Tech blogs needs to become more like industry pubs
Kevin Roose of New York magazine writes Thursday that tech blogs should become more like industry trade publications.
Roose writes, “Here’s a proposal that could save both sides of this fight a lot of grief: Instead of trying to shame tech blogs into covering Silicon Valley more critically, let’s stop holding them to the standards of traditional journalism and start thinking of them instead as trade publications.
“In trade publications, readers don’t expect searing takedowns or accountability for powerful figures. They expect news about prominent industry leaders, new and notable companies, relevant trends in the industry, and maybe a page or two of job announcements. A trade publication cheering on the industry it covers isn’t a bad thing; it’s the publication’s entire raison d’être. It would be odd if Air Line Pilot ran a feature called “The 100 Worst Pilots in America” or if Garden Trade Specialist spent an entire issue calling gardening a piddling waste of time. And it would be equally odd if, say, the Columbia Journalism Review criticized Candy Industry Magazine for conflicts of interest with lollipop producers. Aggressive, adversarial journalism is simply not what trade publications are built for. And few people expect it from them.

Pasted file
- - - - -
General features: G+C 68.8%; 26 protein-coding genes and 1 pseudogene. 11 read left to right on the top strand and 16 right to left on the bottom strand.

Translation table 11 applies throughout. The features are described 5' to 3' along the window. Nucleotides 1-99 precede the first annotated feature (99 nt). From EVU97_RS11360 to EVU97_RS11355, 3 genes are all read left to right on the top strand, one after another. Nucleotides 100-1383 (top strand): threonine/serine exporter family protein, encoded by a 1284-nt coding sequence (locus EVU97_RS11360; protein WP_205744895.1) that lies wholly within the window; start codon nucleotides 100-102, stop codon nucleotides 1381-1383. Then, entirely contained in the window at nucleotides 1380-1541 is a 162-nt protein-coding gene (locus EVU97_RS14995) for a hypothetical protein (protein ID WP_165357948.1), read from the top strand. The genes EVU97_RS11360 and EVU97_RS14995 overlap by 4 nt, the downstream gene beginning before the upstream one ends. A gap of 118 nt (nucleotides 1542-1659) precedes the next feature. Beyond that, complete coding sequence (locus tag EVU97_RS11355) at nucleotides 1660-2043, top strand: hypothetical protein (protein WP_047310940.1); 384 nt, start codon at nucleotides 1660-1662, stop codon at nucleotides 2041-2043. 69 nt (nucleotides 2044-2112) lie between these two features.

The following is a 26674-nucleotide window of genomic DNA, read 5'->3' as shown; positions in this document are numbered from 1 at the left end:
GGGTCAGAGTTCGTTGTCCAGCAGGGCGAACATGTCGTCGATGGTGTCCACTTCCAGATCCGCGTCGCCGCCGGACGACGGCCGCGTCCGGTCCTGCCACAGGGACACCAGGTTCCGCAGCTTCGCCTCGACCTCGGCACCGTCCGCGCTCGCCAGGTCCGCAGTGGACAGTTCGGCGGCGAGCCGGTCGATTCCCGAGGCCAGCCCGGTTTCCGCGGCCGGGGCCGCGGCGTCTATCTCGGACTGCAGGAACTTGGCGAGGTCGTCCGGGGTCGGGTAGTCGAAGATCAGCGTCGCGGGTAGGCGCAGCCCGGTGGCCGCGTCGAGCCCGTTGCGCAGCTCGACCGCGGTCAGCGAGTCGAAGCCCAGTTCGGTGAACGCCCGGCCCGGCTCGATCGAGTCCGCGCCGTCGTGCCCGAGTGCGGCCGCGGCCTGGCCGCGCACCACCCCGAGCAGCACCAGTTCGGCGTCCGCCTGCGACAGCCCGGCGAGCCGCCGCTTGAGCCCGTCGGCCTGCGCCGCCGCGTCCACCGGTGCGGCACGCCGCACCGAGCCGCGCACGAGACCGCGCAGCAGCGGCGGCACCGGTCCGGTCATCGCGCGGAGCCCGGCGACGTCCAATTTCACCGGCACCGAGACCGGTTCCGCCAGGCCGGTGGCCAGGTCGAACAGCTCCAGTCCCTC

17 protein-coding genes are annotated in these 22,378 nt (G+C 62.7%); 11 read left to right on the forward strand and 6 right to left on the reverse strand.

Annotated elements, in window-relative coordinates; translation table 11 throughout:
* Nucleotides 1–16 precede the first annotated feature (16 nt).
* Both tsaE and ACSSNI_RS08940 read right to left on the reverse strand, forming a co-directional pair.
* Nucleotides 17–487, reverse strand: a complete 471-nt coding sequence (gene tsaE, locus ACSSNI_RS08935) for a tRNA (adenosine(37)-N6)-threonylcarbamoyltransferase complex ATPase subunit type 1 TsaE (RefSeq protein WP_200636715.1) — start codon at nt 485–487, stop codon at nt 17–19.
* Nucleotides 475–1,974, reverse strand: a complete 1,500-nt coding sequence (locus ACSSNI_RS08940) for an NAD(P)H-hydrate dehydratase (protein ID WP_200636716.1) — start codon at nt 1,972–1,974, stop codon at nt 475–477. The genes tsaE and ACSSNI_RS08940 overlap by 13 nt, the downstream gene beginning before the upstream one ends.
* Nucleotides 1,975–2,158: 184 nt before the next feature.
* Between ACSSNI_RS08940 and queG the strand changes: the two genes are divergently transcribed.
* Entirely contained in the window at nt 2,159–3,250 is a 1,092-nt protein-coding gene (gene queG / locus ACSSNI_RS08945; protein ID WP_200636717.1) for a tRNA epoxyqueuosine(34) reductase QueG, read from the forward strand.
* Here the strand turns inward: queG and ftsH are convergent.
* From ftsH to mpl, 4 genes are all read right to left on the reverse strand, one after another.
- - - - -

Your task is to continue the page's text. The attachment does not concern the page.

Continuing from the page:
“When trade publications try oppositional coverage, the gains are often minimal. The BeachMint flap is a perfect example. Pando’s reporter, Michael Carney, got six sources to tell him that BeachMint was circling the drain. But he apparently never called the founders of the company itself, and now the company is mounting an aggressive countercampaign against him and Pando as a whole. Having run the BeachMint story, and having had such an outcry result from it, will no doubt damage Pando’s relationship with other start-ups, which may in turn cause its day-to-day flow of scoops to suffer, and readers to lose out on news they would otherwise have gotten. It’s a bad outcome for everyone, except maybe Lanny Davis.
“TechCrunch and PandoDaily have the resources to be amazing trade publications. They’ve got the reporters, the sources, the conferences, and the industry credibility to be the go-to source for anyone in Silicon Valley who wants a sympathetic outlet to distribute news to the tech community. (There’s a reason Sean Parker didn’t give his mega-essay to the Times.) But their success is largely dependent on getting people in the tech industry to pick up the phone, which is why achieving perfect balance is nearly impossible. Too much cheerleading, and you lose mainstream credibility; too much watchdogging, and you take yourself outside the industry’s circle of trust.”
Read more here.